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We have also held that extrinsic evidence in the form of expert testimony can be useful to a court for a variety of purposes, such as to provide background on the technology at issue, to explain how an invention works, to ensure that the court's understanding of the technical aspects of the patent is consistent with that of a person of skill in the art, or to establish that a particular term in the patent or the prior art has a particular meaning in the pertinent field. ... During so called Markman "hearings," which are often longer than jury trials, parties battle over experts offering conflicting evidence regarding who qualifies as one of ordinary skill in the art; the meaning of patent terms to that person; the state of the art at the time of the invention;Angle Thermal protection Heat transfer Lexicography Applied linguistics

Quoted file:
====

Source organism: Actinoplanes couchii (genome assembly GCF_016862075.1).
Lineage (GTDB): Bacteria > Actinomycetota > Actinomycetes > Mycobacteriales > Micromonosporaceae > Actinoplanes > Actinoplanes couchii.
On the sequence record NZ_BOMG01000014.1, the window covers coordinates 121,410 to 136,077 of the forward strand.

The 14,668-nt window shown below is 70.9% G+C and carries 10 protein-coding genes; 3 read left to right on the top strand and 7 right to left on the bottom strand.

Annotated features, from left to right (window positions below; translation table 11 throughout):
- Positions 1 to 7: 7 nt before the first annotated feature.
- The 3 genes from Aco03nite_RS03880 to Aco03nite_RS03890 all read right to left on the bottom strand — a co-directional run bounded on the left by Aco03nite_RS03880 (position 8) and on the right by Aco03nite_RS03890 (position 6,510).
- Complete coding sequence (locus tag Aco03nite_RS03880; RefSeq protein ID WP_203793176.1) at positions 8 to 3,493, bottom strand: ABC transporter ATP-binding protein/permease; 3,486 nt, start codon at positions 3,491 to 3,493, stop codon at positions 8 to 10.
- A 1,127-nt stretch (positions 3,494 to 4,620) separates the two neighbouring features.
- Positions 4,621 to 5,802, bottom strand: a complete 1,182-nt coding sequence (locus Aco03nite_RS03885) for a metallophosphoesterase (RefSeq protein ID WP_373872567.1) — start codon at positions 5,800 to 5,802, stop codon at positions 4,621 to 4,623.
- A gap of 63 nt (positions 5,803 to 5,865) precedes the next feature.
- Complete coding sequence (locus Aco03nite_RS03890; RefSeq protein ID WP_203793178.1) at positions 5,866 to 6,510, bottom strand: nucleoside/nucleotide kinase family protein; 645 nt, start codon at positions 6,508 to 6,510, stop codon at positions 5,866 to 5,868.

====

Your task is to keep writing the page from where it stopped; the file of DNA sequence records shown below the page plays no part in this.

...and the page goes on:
"[I]n determining the admissibility of expert testimony under Rule 702, we engage in a rigorous three-part inquiry": (1) the expert must be "qualified to testify competently" concerning the subject matter he addresses, (2) the expert's methodology must be "sufficiently reliable," and (3) the expert's testimony must "assist the trier of fact" in understanding scientific or technical evidence. ... "The proponent of expert testimony always bears the burden to show that his expert is qualified to testify competently regarding the matters he intended to address; the methodology by which the expert reached his conclusions is sufficiently reliable; and the testimony assists the trier of fact."Ship types Angle Shoes Sandals Boots